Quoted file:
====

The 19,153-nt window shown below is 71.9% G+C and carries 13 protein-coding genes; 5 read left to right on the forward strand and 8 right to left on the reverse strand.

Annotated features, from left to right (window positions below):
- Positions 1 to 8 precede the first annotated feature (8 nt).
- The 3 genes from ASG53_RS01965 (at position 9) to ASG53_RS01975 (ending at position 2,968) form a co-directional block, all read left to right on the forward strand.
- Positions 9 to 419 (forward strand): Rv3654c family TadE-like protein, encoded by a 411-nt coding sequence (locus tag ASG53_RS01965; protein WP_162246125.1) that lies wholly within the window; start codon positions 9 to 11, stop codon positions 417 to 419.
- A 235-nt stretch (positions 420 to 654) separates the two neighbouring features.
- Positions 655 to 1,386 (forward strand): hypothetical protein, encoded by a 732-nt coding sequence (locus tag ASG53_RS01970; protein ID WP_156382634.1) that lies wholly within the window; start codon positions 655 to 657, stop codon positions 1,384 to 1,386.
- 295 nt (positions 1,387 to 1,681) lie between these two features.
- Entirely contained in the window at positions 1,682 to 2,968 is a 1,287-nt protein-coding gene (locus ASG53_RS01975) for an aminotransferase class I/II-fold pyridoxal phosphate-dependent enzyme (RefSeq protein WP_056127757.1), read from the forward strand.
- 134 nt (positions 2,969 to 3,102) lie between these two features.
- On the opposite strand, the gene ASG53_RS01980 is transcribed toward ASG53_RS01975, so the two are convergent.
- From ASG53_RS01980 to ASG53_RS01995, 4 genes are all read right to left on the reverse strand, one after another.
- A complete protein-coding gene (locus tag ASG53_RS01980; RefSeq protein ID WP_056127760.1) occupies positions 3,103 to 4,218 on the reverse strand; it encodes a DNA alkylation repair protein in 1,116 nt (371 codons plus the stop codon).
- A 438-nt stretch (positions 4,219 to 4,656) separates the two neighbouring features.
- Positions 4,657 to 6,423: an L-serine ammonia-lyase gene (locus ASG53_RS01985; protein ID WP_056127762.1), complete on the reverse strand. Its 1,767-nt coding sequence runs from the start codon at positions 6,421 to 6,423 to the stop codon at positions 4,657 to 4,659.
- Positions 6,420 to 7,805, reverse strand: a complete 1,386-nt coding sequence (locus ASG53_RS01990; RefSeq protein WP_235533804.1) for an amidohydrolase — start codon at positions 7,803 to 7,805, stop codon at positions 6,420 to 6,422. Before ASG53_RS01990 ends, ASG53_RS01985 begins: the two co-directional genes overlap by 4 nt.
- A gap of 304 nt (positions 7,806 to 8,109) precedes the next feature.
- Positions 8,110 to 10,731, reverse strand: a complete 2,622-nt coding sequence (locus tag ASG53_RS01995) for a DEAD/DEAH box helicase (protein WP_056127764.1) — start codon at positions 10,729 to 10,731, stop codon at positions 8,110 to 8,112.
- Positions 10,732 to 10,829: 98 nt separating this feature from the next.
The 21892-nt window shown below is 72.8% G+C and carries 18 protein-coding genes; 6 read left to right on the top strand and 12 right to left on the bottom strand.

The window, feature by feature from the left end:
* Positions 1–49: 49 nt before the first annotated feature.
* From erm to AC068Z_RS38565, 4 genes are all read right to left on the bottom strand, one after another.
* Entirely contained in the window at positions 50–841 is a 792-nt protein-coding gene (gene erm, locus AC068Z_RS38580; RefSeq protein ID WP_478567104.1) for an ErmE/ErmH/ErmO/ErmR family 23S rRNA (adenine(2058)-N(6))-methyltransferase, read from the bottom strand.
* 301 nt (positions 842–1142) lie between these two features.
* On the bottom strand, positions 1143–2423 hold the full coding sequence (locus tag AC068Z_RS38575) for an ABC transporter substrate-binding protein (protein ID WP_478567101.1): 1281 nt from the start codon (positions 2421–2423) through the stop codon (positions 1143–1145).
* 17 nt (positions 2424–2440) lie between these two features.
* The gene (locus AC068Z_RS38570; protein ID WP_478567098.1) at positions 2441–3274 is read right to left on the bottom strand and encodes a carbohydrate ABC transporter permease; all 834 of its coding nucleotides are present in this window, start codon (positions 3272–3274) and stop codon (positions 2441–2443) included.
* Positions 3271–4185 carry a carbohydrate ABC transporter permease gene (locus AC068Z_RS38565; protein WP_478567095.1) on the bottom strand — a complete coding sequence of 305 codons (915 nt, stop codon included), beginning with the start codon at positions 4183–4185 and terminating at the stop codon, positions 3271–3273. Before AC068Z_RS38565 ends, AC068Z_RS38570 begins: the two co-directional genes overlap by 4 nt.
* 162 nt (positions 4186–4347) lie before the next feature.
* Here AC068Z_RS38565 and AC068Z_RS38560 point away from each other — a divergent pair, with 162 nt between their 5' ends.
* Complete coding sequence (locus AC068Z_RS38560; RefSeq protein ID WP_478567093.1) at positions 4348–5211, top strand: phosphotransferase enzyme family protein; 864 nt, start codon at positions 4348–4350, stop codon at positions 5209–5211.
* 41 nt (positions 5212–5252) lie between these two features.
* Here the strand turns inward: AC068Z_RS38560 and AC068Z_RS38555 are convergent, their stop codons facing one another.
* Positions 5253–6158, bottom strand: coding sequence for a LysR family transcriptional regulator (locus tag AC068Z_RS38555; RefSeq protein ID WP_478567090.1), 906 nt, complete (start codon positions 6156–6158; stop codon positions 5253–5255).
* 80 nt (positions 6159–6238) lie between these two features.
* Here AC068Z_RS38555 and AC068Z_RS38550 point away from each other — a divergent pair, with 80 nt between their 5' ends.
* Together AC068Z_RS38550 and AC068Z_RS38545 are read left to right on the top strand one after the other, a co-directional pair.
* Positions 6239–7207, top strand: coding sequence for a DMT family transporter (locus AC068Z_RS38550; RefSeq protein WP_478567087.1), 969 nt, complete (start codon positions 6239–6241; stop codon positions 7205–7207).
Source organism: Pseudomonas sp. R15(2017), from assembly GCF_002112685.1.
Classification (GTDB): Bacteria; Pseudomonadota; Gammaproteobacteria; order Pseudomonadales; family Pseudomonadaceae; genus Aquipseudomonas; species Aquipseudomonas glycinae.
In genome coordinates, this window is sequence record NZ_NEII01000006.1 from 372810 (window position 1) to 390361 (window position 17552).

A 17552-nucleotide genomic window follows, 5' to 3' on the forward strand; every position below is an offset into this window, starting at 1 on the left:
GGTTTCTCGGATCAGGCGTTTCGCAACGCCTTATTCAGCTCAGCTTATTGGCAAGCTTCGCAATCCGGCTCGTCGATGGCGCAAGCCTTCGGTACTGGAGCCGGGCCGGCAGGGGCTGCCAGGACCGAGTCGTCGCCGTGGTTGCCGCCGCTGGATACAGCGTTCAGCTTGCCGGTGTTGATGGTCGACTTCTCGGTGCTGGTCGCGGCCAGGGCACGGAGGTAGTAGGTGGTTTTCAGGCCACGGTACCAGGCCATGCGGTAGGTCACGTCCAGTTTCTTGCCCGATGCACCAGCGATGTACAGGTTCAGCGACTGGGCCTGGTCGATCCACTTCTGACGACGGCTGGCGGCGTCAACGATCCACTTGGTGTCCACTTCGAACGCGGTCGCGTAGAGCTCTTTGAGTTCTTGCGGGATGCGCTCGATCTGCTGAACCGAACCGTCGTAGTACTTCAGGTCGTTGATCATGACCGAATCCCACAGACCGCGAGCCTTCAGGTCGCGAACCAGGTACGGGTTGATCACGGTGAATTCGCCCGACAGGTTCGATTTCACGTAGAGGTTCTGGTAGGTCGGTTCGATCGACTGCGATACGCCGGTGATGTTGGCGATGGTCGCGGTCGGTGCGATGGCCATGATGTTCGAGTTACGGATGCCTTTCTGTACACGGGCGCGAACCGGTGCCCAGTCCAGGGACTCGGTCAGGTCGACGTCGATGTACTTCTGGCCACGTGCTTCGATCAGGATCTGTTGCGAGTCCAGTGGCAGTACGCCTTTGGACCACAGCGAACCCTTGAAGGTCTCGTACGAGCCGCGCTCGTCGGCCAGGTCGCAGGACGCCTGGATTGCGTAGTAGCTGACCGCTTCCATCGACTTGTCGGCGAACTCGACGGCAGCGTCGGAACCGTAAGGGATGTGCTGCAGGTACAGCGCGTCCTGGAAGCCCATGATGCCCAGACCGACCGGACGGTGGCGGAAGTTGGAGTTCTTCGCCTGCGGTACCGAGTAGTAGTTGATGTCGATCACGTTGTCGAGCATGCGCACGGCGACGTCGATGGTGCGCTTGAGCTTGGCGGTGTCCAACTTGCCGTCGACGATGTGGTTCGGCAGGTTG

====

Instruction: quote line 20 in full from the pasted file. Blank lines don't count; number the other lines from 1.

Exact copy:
The 21892-nt window shown below is 72.8% G+C and carries 18 protein-coding genes; 6 read left to right on the top strand and 12 right to left on the bottom strand.